April 8, 1778 — Today, future US President John Adams (1735-1826) arrived in Paris to replace Silas Deane as the American commissioner representing the interests of the United States.
A former Continental Congress member, Deane’s assignment was to bribe Indians to cooperate with Americans and to persuade the French government to supply arms, ammunition, and uniforms for the Continental Army. However, Deane’s conduct aroused the suspicions of fellow diplomat Arthur Lee, who accused Deane of financial mismanagement and corruption. As a result of Lee’s charges, Deane was recalled by Congress.
Historians explain that Lee never got along with his two colleagues in part because the two came from different cultural backgrounds in the Colonies. Deane was born and raised in Connecticut and educated at Yale, while Arthur Lee was a Virginian who followed the educational and career path of the British elite before Revolutionary politics intervened.
Adams, who was also a New Englander (from Massachusetts and Harvard), defended Deane, but was unable to clear his name. Deane was forced to live his life in exile until his death in 1789. In 1842, Congress reopened the investigation into his accounts and, finding no evidence of misconduct, ordered that his heirs be paid $37,000 in reparations.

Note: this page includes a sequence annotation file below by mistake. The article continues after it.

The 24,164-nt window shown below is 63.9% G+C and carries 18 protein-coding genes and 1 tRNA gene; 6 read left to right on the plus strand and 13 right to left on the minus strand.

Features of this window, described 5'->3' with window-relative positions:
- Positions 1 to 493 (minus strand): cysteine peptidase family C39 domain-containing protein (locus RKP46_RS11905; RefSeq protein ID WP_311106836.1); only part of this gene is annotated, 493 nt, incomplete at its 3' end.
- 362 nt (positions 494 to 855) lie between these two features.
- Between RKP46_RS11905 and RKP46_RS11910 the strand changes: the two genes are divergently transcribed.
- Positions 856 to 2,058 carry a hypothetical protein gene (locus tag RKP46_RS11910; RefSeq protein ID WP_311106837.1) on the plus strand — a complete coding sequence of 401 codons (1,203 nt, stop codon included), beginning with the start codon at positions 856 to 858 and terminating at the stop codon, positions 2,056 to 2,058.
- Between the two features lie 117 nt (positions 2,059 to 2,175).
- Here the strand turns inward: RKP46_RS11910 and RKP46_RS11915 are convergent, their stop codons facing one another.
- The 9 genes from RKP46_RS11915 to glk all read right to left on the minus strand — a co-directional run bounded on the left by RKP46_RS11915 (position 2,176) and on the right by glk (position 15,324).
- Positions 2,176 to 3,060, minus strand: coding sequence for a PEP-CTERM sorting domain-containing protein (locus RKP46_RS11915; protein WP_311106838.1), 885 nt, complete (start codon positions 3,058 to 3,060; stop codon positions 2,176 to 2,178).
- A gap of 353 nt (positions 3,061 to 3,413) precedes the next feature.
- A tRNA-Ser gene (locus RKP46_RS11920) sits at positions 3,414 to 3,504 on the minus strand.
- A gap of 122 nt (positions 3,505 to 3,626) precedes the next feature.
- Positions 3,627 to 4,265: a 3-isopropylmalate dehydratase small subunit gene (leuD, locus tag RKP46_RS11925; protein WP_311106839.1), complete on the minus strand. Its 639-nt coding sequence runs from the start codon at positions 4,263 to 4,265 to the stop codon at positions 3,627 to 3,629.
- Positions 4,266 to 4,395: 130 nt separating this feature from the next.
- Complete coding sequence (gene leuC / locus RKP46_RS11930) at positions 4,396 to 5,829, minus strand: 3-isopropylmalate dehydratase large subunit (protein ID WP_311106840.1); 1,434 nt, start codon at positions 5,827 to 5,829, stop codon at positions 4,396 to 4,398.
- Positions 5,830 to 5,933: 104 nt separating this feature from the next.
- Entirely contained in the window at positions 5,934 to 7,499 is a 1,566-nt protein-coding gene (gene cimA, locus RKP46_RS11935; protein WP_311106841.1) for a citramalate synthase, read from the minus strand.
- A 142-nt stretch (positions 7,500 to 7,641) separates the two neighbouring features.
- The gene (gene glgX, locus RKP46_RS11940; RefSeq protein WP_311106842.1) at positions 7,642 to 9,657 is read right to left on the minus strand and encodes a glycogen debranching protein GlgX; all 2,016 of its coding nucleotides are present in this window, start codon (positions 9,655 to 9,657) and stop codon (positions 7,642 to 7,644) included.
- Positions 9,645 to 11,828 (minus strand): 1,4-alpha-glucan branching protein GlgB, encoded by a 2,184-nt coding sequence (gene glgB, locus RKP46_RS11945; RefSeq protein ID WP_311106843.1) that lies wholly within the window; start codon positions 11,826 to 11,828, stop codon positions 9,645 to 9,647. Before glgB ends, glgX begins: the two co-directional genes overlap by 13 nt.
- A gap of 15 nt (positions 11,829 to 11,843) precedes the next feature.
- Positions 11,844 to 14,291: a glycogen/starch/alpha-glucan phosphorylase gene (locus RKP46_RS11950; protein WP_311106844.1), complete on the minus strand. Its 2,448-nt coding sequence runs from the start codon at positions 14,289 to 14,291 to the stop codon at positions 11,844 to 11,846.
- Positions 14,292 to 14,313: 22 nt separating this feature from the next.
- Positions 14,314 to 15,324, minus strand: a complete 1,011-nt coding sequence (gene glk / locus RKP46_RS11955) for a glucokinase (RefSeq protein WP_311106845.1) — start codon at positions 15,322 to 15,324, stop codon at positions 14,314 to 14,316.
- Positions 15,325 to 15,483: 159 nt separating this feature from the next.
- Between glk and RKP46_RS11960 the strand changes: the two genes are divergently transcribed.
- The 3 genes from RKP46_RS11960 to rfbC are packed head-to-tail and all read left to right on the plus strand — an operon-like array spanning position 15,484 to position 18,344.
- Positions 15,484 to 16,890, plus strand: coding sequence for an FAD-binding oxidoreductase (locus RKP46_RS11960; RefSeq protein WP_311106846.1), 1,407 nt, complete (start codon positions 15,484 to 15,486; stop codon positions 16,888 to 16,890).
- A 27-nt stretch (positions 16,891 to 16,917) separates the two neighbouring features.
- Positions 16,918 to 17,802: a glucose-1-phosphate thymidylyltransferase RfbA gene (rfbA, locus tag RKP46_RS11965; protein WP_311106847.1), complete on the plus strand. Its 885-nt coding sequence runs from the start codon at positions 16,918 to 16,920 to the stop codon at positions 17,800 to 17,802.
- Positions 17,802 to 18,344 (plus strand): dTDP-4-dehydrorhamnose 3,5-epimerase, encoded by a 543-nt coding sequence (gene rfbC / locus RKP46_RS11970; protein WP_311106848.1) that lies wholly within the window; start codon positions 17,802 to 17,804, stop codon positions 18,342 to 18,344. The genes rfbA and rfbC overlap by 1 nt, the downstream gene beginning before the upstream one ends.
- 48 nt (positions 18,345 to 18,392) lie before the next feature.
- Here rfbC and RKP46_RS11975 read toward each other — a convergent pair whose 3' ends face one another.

After Adams had spent 18 months in Paris, along with Benjamin Franklin, Congress decided to name Franklin the sole minister to France. Although reportedly humiliated by the decision, Adams was elected part of the Massachusetts Constitutional Convention upon his return; he was put in charge of drafting the state’s first constitution. It became the core of the Massachusetts Constitution of 1780 and shaped the future American Constitution.
Words of Wisdom for April 8, 2017
“Remember, democracy never lasts long. It soon wastes, exhausts, and murders itself. There never was a democracy yet that did not commit suicide.”
— John Adams (Oct. 30, 1735 – July 4, 1826) was an American lawyer, author, statesman, and diplomat. He served as the second president of the United States (1797–1801) and the first vice president (1789–97).